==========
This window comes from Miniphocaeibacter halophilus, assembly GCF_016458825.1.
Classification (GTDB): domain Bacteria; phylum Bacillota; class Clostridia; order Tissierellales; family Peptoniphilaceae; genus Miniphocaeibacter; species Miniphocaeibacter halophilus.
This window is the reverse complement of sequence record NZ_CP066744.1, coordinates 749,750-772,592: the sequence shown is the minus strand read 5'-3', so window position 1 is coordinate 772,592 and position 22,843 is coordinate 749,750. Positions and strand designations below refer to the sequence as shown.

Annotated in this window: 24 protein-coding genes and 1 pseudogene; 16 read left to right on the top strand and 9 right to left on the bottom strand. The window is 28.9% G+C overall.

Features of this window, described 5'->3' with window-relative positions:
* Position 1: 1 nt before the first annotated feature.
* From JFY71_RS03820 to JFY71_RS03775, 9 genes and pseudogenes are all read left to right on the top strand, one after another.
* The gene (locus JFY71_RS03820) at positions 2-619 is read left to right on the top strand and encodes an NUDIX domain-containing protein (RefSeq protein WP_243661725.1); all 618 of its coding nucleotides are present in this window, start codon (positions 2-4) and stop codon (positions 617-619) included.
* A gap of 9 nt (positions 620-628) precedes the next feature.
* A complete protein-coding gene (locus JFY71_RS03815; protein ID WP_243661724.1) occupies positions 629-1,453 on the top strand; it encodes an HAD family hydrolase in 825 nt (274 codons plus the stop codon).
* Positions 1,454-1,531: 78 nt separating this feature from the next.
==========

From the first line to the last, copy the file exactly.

This window comes from Miniphocaeibacter halophilus, assembly GCF_016458825.1.
Classification (GTDB): domain Bacteria; phylum Bacillota; class Clostridia; order Tissierellales; family Peptoniphilaceae; genus Miniphocaeibacter; species Miniphocaeibacter halophilus.
This window is the reverse complement of sequence record NZ_CP066744.1, coordinates 749,750-772,592: the sequence shown is the minus strand read 5'-3', so window position 1 is coordinate 772,592 and position 22,843 is coordinate 749,750. Positions and strand designations below refer to the sequence as shown.

Annotated in this window: 24 protein-coding genes and 1 pseudogene; 16 read left to right on the top strand and 9 right to left on the bottom strand. The window is 28.9% G+C overall.

Features of this window, described 5'->3' with window-relative positions:
* Position 1: 1 nt before the first annotated feature.
* From JFY71_RS03820 to JFY71_RS03775, 9 genes and pseudogenes are all read left to right on the top strand, one after another.
* The gene (locus JFY71_RS03820) at positions 2-619 is read left to right on the top strand and encodes an NUDIX domain-containing protein (RefSeq protein WP_243661725.1); all 618 of its coding nucleotides are present in this window, start codon (positions 2-4) and stop codon (positions 617-619) included.
* A gap of 9 nt (positions 620-628) precedes the next feature.
* A complete protein-coding gene (locus JFY71_RS03815; protein ID WP_243661724.1) occupies positions 629-1,453 on the top strand; it encodes an HAD family hydrolase in 825 nt (274 codons plus the stop codon).
* Positions 1,454-1,531: 78 nt separating this feature from the next.